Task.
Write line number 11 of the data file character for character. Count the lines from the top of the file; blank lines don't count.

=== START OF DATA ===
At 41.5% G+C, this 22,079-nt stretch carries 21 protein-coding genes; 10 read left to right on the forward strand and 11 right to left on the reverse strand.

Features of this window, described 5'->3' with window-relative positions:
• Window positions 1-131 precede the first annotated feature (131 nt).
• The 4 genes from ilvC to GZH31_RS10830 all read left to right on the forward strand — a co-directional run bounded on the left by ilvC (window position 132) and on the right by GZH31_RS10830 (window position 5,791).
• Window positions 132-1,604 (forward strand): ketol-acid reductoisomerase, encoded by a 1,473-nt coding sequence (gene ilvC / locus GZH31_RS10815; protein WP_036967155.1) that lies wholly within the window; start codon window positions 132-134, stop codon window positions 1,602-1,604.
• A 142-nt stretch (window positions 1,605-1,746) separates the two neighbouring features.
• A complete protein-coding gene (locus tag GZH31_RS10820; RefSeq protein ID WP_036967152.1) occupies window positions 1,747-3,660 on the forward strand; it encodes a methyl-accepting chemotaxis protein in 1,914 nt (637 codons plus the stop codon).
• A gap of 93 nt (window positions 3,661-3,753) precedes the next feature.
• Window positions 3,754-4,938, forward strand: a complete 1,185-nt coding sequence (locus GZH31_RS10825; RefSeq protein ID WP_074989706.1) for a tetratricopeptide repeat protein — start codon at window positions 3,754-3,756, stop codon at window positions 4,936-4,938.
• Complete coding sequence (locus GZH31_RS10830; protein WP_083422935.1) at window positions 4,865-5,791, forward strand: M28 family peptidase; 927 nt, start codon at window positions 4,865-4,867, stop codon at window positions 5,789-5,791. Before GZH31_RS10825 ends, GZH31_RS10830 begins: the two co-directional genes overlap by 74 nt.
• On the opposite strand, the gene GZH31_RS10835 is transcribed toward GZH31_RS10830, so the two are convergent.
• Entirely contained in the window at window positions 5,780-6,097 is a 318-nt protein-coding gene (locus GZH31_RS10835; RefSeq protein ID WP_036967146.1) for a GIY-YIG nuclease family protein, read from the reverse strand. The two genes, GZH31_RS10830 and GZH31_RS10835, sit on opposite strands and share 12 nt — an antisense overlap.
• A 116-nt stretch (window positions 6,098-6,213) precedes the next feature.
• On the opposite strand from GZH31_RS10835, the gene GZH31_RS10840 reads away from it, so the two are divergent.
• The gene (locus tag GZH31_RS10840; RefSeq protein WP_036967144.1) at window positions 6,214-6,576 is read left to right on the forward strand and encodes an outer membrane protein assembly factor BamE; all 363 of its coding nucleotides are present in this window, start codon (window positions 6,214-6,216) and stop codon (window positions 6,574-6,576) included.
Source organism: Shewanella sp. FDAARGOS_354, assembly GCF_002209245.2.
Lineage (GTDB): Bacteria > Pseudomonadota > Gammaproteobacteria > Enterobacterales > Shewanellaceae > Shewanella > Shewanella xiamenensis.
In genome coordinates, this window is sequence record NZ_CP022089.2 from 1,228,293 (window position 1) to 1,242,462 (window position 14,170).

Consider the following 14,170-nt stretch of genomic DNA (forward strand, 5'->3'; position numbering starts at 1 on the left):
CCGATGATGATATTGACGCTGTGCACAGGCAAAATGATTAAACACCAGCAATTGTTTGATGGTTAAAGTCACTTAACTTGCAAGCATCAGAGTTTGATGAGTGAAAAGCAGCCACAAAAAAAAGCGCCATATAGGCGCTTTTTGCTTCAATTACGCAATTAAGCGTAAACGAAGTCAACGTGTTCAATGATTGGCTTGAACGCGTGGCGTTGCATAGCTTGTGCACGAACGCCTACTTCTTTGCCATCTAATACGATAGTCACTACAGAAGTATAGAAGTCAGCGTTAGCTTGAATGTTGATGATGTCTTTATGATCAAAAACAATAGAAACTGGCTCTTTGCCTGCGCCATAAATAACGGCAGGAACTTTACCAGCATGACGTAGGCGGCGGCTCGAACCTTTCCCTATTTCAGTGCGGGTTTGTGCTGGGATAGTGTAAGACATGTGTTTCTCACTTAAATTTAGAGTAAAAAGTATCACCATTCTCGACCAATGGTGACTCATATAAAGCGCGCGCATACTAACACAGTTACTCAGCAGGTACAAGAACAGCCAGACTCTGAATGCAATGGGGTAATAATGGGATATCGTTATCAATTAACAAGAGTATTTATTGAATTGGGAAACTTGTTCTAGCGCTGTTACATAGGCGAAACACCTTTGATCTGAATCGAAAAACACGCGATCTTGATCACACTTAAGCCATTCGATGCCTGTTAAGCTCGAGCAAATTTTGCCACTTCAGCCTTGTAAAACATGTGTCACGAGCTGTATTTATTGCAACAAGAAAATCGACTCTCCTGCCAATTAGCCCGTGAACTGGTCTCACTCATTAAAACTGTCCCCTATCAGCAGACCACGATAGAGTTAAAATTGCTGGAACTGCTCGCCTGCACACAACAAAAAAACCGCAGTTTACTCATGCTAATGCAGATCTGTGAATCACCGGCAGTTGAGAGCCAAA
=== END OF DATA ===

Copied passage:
• On the opposite strand, the gene GZH31_RS10835 is transcribed toward GZH31_RS10830, so the two are convergent.